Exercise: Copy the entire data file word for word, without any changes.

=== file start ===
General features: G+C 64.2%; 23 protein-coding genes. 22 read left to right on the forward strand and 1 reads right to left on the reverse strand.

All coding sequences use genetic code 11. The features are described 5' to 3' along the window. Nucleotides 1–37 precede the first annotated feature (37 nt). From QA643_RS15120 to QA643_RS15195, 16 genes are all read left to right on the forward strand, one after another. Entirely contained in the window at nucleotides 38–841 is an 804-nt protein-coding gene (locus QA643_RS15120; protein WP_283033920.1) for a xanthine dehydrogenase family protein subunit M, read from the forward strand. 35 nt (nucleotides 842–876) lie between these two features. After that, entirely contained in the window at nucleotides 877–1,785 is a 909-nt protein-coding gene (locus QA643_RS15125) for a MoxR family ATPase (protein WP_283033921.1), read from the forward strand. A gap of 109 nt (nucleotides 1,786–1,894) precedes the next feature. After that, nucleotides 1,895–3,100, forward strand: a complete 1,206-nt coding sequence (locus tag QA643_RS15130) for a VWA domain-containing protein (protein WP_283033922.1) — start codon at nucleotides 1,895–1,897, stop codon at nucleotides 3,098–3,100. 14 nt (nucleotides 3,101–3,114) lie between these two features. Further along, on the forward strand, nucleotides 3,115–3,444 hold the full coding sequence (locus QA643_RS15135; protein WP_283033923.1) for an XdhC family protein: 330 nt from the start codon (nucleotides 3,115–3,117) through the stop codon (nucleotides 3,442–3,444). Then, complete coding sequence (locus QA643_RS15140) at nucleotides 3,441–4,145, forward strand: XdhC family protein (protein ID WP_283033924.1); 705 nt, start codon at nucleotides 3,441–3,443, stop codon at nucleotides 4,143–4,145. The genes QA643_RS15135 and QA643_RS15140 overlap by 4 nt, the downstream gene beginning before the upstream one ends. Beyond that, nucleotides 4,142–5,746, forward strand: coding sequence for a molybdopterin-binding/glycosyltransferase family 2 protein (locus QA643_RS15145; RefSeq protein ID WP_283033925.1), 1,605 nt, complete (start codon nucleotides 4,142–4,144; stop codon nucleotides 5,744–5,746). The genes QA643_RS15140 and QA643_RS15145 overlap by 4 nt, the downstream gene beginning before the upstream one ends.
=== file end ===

General features: G+C 64.2%; 23 protein-coding genes. 22 read left to right on the forward strand and 1 reads right to left on the reverse strand.

All coding sequences use genetic code 11. The features are described 5' to 3' along the window. Nucleotides 1–37 precede the first annotated feature (37 nt). From QA643_RS15120 to QA643_RS15195, 16 genes are all read left to right on the forward strand, one after another. Entirely contained in the window at nucleotides 38–841 is an 804-nt protein-coding gene (locus QA643_RS15120; protein WP_283033920.1) for a xanthine dehydrogenase family protein subunit M, read from the forward strand. 35 nt (nucleotides 842–876) lie between these two features. After that, entirely contained in the window at nucleotides 877–1,785 is a 909-nt protein-coding gene (locus QA643_RS15125) for a MoxR family ATPase (protein WP_283033921.1), read from the forward strand. A gap of 109 nt (nucleotides 1,786–1,894) precedes the next feature. After that, nucleotides 1,895–3,100, forward strand: a complete 1,206-nt coding sequence (locus tag QA643_RS15130) for a VWA domain-containing protein (protein WP_283033922.1) — start codon at nucleotides 1,895–1,897, stop codon at nucleotides 3,098–3,100. 14 nt (nucleotides 3,101–3,114) lie between these two features. Further along, on the forward strand, nucleotides 3,115–3,444 hold the full coding sequence (locus QA643_RS15135; protein WP_283033923.1) for an XdhC family protein: 330 nt from the start codon (nucleotides 3,115–3,117) through the stop codon (nucleotides 3,442–3,444). Then, complete coding sequence (locus QA643_RS15140) at nucleotides 3,441–4,145, forward strand: XdhC family protein (protein ID WP_283033924.1); 705 nt, start codon at nucleotides 3,441–3,443, stop codon at nucleotides 4,143–4,145. The genes QA643_RS15135 and QA643_RS15140 overlap by 4 nt, the downstream gene beginning before the upstream one ends. Beyond that, nucleotides 4,142–5,746, forward strand: coding sequence for a molybdopterin-binding/glycosyltransferase family 2 protein (locus QA643_RS15145; RefSeq protein ID WP_283033925.1), 1,605 nt, complete (start codon nucleotides 4,142–4,144; stop codon nucleotides 5,744–5,746). The genes QA643_RS15140 and QA643_RS15145 overlap by 4 nt, the downstream gene beginning before the upstream one ends.